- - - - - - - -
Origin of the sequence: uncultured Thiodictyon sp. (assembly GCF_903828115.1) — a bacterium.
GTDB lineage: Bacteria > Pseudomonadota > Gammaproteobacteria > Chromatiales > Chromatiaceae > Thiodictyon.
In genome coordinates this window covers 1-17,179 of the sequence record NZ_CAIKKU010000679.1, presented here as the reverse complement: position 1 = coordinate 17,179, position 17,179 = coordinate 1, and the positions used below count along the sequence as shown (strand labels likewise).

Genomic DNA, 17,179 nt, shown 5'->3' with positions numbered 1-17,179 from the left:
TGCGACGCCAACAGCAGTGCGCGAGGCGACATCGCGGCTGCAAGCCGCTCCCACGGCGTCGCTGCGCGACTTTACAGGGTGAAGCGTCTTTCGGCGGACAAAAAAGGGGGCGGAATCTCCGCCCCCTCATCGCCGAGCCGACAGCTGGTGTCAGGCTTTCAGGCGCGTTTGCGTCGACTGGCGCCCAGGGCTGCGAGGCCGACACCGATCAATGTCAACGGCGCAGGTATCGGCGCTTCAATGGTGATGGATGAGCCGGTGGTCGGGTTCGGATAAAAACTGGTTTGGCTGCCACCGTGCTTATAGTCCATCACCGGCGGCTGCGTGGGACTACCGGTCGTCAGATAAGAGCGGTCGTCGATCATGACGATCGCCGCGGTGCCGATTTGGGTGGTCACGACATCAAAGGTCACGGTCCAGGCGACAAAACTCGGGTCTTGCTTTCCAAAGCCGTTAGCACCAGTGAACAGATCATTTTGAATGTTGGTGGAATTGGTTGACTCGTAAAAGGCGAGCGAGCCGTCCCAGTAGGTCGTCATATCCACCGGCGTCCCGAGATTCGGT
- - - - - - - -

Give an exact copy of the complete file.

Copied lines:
Origin of the sequence: uncultured Thiodictyon sp. (assembly GCF_903828115.1) — a bacterium.
GTDB lineage: Bacteria > Pseudomonadota > Gammaproteobacteria > Chromatiales > Chromatiaceae > Thiodictyon.
In genome coordinates this window covers 1-17,179 of the sequence record NZ_CAIKKU010000679.1, presented here as the reverse complement: position 1 = coordinate 17,179, position 17,179 = coordinate 1, and the positions used below count along the sequence as shown (strand labels likewise).

Genomic DNA, 17,179 nt, shown 5'->3' with positions numbered 1-17,179 from the left:
TGCGACGCCAACAGCAGTGCGCGAGGCGACATCGCGGCTGCAAGCCGCTCCCACGGCGTCGCTGCGCGACTTTACAGGGTGAAGCGTCTTTCGGCGGACAAAAAAGGGGGCGGAATCTCCGCCCCCTCATCGCCGAGCCGACAGCTGGTGTCAGGCTTTCAGGCGCGTTTGCGTCGACTGGCGCCCAGGGCTGCGAGGCCGACACCGATCAATGTCAACGGCGCAGGTATCGGCGCTTCAATGGTGATGGATGAGCCGGTGGTCGGGTTCGGATAAAAACTGGTTTGGCTGCCACCGTGCTTATAGTCCATCACCGGCGGCTGCGTGGGACTACCGGTCGTCAGATAAGAGCGGTCGTCGATCATGACGATCGCCGCGGTGCCGATTTGGGTGGTCACGACATCAAAGGTCACGGTCCAGGCGACAAAACTCGGGTCTTGCTTTCCAAAGCCGTTAGCACCAGTGAACAGATCATTTTGAATGTTGGTGGAATTGGTTGACTCGTAAAAGGCGAGCGAGCCGTCCCAGTAGGTCGTCATATCCACCGGCGTCCCGAGATTCGGT